North Sea Link is the world’s longest subsea electricity cable, and the first direct interconnector between Norway and England. Onshore and offshore works were completed last month. The 720 km interconnector is now in the commissioning phase, during which the cables, converters and IT systems are being tested. On 18 June, the first power was transmitted between the two countries. To date, the link has been successfully tested to a capacity of 700 MW.
“This is an important step in establishing electricity trading between our two countries,” says Gunnar Løvås, Executive Vice President at Statnett. “We have recently commissioned an interconnector between Norway and Germany, and it is important that the trial operation proceeds in a manner that safeguards the operation of the Norwegian power system. During the trial period, we are testing the installations as close to normal operation as possible, connecting the two markets together for the first time,” he continues.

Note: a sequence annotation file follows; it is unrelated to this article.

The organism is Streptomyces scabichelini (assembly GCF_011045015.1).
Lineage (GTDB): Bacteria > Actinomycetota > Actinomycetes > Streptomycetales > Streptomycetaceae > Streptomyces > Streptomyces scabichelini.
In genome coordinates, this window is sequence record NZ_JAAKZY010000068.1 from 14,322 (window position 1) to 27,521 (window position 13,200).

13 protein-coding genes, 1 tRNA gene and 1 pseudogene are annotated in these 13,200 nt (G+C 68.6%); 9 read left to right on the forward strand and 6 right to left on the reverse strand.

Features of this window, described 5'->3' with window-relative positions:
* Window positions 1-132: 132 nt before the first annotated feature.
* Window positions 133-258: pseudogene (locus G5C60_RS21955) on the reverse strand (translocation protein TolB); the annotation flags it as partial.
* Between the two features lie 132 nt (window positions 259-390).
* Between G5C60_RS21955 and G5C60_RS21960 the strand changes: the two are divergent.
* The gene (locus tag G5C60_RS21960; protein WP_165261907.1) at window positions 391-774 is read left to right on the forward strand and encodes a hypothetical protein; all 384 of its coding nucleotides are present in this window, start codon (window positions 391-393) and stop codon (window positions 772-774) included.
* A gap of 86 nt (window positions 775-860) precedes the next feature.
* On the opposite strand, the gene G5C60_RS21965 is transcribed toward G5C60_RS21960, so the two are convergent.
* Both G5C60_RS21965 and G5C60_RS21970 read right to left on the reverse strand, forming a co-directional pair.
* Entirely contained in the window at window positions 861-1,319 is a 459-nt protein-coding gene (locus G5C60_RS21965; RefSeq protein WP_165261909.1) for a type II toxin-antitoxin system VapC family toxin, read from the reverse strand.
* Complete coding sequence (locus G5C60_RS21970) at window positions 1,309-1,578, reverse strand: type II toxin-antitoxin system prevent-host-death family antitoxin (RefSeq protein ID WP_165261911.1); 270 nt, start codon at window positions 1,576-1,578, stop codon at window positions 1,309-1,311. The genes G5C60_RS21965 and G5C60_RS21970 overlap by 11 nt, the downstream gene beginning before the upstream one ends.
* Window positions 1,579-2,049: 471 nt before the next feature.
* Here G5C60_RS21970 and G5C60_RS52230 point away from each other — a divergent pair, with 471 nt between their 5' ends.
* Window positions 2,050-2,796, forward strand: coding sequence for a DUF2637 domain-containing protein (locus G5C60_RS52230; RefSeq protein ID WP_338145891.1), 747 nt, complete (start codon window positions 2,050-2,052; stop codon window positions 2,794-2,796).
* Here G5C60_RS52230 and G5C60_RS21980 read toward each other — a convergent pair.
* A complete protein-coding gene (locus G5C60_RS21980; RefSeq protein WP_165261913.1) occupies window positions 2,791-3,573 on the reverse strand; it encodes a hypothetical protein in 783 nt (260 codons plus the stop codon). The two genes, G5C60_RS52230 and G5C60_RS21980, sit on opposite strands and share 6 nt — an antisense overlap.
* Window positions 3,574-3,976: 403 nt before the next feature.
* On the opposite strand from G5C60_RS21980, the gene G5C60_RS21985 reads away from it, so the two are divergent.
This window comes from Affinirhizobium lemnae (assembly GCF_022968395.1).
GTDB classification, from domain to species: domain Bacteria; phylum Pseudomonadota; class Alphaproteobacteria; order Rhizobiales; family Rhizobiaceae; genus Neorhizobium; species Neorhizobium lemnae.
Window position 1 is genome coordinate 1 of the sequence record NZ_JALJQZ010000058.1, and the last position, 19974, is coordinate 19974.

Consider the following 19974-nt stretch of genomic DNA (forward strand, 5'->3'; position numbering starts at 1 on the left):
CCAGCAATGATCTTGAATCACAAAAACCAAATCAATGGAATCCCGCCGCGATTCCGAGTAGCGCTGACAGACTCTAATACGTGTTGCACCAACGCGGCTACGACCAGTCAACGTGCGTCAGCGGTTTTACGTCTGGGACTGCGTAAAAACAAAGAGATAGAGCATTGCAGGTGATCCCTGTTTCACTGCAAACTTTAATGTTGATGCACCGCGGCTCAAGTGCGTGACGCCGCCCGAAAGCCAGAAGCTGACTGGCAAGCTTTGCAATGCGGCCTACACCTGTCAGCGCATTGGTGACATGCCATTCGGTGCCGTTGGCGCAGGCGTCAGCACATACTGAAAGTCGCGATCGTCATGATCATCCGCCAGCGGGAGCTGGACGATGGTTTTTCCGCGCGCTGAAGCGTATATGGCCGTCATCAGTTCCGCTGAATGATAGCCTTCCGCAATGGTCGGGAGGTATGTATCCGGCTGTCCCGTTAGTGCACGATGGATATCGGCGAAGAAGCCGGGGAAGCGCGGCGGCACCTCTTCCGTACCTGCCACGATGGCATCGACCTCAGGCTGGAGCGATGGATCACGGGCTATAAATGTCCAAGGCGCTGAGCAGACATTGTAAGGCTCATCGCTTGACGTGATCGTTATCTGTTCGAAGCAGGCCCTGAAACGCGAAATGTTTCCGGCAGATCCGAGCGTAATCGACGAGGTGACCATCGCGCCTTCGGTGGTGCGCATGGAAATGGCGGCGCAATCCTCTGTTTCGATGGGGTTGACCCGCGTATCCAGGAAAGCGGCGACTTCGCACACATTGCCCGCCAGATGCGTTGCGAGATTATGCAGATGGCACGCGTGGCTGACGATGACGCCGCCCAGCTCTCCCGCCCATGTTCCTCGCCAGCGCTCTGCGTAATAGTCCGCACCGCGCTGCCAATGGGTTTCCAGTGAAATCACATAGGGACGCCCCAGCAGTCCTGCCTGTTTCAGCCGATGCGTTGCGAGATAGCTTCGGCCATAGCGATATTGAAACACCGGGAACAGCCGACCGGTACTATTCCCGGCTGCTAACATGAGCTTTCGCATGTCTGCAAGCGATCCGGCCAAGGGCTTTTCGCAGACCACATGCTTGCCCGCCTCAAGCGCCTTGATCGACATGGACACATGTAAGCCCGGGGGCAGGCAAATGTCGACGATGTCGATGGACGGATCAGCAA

Following the commission phase, a three-month trial period will begin for the North Sea Link interconnector in October. To begin with, the maximum capacity will be 700 MW, and capacity will be gradually increased during the trial period, with results being evaluated on an ongoing basis. In trial operation, the maximum rate of change of power flow, known as ramping, will be set at 300 MW per hour. The market will be notified of capacity changes in the usual manner, through market notices.
“During the trial period, we will be evaluating both the technology and the effect on the power system. Our ambition is to gradually increase the capacity to 1,400 MW by the end of the trial period,” states Løvås.
Once the trial period has been completed, the capacity of North Sea Link will be determined in the same way as for the other interconnectors in the region.
North Sea Link is a 50-50 joint venture between Statnett and Britain's National Grid. The EUR 1.6 bn interconnector will enable the enable the direct sharing of renewable energy between Norway and the UK for the first time, supporting the transition to net zero, and strengthening the security of electricity supplies for both countries.
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